PARIS - A local councillor whose zealous anti-waste campaign led to a French law forcing supermarkets to give leftover food to charity is now preparing a petition to take the legislation Europe-wide.
And he doesn't plan on stopping there.
Arash Derambarsh, 35, whose parents fled the Iranian revolution to France where he was born, says he is driven by "rage" and the memory of struggling to fill his stomach as a poor law student.
His plan is simple: reducing world hunger by getting supermarkets to stop dumping their unwanted food.
"You can say it's naive, you can say it is idealistic, but what I am proposing is realistic," he told AFP.
French lawmakers voted in May to stop supermarkets from discarding leftover food, tonnes of which ends up in dustbins every day.
Stores bigger than 400 square metres (4,300 square feet) will be forced to sign contracts with charities by July 2016 to take their unwanted food, or face fines of up to 75,000 euros (S$110,000).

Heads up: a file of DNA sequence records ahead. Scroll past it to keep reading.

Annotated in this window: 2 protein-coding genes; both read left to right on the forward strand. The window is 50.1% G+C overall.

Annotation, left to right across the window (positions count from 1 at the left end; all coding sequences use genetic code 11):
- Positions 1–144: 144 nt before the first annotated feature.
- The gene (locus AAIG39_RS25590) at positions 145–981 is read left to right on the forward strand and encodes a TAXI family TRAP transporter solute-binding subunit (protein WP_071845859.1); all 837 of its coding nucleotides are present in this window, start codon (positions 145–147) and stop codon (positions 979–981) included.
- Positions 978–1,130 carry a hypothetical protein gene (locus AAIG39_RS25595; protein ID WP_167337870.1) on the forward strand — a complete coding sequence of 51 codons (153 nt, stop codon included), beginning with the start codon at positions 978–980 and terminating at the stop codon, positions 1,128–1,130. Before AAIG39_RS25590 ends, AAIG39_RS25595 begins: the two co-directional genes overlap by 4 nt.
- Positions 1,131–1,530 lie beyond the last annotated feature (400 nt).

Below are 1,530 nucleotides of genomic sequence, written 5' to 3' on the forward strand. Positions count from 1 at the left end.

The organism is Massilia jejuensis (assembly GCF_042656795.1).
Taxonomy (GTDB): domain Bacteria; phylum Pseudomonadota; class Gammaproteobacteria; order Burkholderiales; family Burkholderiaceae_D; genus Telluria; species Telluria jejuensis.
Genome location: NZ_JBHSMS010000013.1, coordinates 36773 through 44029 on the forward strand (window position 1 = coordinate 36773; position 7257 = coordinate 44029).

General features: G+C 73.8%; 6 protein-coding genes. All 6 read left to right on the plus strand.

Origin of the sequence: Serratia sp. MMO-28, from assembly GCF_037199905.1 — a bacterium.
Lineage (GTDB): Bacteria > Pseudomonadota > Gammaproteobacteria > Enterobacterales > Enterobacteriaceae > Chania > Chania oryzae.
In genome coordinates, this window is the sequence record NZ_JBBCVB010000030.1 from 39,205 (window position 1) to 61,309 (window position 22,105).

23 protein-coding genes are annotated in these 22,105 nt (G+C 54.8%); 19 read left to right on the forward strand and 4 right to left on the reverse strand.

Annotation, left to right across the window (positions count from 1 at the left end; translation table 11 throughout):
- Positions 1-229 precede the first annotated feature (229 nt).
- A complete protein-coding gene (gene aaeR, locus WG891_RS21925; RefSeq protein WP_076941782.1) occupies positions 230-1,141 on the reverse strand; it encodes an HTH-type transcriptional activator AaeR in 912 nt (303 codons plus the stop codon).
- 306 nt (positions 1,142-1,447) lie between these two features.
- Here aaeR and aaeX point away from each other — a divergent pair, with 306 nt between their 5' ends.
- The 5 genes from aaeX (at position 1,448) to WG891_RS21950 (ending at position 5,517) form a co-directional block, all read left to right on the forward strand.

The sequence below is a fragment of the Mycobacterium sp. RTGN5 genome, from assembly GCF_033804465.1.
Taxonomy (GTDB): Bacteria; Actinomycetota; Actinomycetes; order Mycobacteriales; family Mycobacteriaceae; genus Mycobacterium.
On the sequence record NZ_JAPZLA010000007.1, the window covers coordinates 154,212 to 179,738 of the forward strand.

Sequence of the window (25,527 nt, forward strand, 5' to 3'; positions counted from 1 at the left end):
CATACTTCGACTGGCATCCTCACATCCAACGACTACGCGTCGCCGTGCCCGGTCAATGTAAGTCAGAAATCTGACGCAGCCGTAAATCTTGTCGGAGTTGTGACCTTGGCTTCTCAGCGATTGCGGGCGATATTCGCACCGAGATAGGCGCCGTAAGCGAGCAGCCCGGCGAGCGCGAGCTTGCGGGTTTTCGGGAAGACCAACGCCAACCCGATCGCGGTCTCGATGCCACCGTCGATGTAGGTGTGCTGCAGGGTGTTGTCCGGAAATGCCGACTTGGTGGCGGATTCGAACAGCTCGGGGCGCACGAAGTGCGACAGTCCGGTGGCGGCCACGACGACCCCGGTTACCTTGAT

Food not fit for consumption will have to be used for animal feed or compost.
But it is the part of the law that forces stores to give unwanted food to any association who asks for it that Derambarsh considers his personal victory.
The local councillor in the town of Courbevoie just outside Paris in January launched his petition on the website change.org demanding such a law, which got some 211,000 signatures and caught the government's eye.
Derambarsh is now launching the petition throughout Europe next week.